December 2002
Volume 43, Issue 13
ARVO Annual Meeting Abstract  |   December 2002
Volume Regulated Anion Channels (VRAC) In Cultured Rabbit Corneal Keratocytes
Author Affiliations & Notes
  • H Liu
    School of Optometry
    Indiana University Bloomington IN
  • SP Srinivas
    Indiana University Bloomington IN
  • M Satpathy
    Indiana University Bloomington IN
  • R Mitra
    Indiana University Bloomington IN
  • MA Watsky
    Physiology University of Tennessee Health Science Center Memphis TN
  • Footnotes
    Commercial Relationships   H. Liu, None; S.P. Srinivas, None; M. Satpathy, None; R. Mitra, None; M.A. Watsky, None. Grant Identification: Support: EY11107 (SPS) and EY12821 (MW)
Investigative Ophthalmology & Visual Science December 2002, Vol.43, 1699. doi:
  • Views
  • Share
  • Tools
    • Alerts
      This feature is available to authenticated users only.
      Sign In or Create an Account ×
    • Get Citation

      H Liu, SP Srinivas, M Satpathy, R Mitra, MA Watsky; Volume Regulated Anion Channels (VRAC) In Cultured Rabbit Corneal Keratocytes . Invest. Ophthalmol. Vis. Sci. 2002;43(13):1699.

      Download citation file:

      © ARVO (1962-2015); The Authors (2016-present)

  • Supplements

Abstract: : Purpose: Blockers of VRAC inhibit proliferation of vascular endothelial cells and also prevent angiogenesis (Nilius et al., Gen Pharmacol, 27: 67-77, 1996). In this study, we have characterized VRAC in corneal keratocytes to facilitate identification of agents that might inhibit excessive stromal cell proliferation and potentially stromal/haze and/or scar formation during the corneal wound healing response. Methods: Cultured keratocytes were grown to confluence on glass coverslips. Dynamic fluorescence quenching (DFQ) (Srinivas and Bonanno. Am J Physiol. 272:C1405-14, 1997) was employed to measure changes in cell volume using the halide-sensitive fluorescent dye MQAE under Cl--free conditions; Cl- was replaced by NO3-. The same dye was employed to assess the relative permeability of I- and NO3- quantitatively under isosmotic and hyposmotic conditions (Srinivas et al., Biophys J. 75(1):115-23,1998). All experiments were conducted at 37°C under HCO3--free conditions. RT-PCR was employed to determine expression of CLC homologues, candidates for VRAC activity. Results: Hyposmotic and hyperosmotic shocks caused increase and decrease in MQAE fluorescence, respectively (n=8). Exposure to Gramicidin (1-2 µM) known to form Na+ channels, under hyposmotic conditions caused an increase in MQAE fluorescence indicating secondary cell swelling (n=4). RT-PCR results indicated positive bands for CLC-3 and CLC-5, but expression of CLC-2 and CFTR could not be detected. Under hyposmotic conditions (200-220 mosM), both inward and outward permeability of I- were significantly enhanced (≷ 200%; n = 4) relative to isosmotic conditions. Conclusion:(1). Rapid changes in cell volume of keratocytes can be measured using the DFQ method. (2). GC induced secondary swelling is consistent with Na+-NO3- influx; the cation influx being mediated by GC conductance for Na+ and that of the anion by VRAC activity, presumably CLC-3 which has been suggested to possess VRAC characteristics. (3) Increased I- permeability is consistent with selectivity of VRAC for their relatively higher permeability to I-.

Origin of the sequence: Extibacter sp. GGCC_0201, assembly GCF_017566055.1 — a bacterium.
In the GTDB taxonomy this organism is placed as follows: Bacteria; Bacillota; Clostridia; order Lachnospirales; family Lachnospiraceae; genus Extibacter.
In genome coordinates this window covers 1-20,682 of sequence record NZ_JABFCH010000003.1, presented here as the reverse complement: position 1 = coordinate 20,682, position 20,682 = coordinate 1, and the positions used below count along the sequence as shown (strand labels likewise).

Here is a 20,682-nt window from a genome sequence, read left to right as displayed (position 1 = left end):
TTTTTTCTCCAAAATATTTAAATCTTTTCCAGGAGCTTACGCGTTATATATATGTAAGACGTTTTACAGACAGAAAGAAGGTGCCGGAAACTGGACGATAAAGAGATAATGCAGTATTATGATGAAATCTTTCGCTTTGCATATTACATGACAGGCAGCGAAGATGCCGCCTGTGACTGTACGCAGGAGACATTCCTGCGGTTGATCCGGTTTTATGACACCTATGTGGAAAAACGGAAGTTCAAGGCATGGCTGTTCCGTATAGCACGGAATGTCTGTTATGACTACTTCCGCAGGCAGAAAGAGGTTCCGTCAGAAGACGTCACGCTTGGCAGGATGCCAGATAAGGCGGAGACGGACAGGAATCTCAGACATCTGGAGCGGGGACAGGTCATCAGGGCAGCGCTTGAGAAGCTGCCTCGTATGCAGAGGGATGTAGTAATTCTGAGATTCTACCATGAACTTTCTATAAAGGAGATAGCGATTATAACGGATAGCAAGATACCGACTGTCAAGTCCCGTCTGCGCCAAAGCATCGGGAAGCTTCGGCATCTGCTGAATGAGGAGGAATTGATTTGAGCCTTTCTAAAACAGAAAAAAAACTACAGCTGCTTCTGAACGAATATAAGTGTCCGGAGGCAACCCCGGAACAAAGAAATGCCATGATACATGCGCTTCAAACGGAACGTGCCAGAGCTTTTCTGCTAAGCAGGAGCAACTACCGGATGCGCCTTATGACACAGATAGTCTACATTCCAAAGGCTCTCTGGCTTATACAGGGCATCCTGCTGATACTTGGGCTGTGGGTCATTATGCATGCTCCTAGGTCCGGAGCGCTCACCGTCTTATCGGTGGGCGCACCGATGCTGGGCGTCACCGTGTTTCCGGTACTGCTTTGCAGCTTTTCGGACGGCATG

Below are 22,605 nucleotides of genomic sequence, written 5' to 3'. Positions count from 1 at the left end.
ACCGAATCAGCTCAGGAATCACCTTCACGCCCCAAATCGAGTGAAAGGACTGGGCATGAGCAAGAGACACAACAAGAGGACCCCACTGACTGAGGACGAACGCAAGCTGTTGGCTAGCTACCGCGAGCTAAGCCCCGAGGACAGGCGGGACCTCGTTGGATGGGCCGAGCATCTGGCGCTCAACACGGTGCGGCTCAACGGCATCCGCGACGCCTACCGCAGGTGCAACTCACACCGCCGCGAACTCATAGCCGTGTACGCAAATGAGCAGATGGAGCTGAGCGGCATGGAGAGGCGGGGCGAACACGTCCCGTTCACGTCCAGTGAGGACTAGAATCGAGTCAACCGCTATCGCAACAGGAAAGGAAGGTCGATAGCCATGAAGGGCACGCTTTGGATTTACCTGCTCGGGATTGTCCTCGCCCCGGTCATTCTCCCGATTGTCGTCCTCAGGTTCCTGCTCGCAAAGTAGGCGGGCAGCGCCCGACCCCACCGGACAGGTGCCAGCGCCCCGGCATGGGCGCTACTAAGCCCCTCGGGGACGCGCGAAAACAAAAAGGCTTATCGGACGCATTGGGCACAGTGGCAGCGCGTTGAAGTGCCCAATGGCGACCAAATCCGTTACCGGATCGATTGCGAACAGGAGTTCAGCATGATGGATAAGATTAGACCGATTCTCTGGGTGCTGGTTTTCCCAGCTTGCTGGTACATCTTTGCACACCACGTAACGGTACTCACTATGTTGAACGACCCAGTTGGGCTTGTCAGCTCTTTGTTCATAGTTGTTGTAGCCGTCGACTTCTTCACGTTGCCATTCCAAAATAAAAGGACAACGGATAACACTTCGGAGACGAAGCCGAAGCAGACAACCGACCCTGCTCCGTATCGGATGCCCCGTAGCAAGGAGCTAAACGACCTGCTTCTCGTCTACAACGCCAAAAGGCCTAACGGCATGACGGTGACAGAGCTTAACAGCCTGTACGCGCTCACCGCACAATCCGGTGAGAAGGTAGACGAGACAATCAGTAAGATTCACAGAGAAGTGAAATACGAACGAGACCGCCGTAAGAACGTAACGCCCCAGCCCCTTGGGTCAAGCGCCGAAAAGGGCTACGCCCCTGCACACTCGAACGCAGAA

Keywords: 374 cornea: stroma and keratocytes • 445 ion channels • 631 wound healing 

This PDF is available to Subscribers Only

Sign in or purchase a subscription to access this content. ×

You must be signed into an individual account to use this feature.